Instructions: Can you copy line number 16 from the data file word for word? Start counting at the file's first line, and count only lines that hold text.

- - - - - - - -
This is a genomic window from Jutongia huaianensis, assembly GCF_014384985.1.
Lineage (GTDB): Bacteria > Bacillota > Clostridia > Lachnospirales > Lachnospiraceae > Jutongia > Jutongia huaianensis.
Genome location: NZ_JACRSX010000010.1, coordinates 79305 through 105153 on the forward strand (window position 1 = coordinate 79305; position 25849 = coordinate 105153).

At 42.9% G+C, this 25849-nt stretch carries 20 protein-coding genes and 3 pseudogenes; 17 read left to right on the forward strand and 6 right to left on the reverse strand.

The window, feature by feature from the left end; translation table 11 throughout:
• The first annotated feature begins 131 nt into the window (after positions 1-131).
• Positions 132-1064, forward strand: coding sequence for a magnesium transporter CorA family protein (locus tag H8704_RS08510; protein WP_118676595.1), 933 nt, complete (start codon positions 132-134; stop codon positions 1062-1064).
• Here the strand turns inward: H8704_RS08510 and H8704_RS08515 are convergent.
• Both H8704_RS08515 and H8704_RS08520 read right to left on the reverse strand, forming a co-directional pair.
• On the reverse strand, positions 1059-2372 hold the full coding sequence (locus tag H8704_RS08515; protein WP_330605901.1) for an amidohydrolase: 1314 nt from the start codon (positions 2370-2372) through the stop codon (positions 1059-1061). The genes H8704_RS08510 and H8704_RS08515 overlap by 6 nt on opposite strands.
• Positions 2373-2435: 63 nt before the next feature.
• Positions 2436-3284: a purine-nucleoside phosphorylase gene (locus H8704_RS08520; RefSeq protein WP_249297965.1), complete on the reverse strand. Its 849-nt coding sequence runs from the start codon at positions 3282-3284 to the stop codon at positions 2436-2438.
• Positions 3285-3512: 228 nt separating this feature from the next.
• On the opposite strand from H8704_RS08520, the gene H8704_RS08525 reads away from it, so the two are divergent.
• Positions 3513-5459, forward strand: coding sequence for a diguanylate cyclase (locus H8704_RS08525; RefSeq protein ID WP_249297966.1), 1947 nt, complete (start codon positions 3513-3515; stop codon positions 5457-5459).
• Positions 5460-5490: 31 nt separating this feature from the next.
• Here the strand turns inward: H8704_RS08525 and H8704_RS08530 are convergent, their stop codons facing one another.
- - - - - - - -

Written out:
• Positions 5460-5490: 31 nt separating this feature from the next.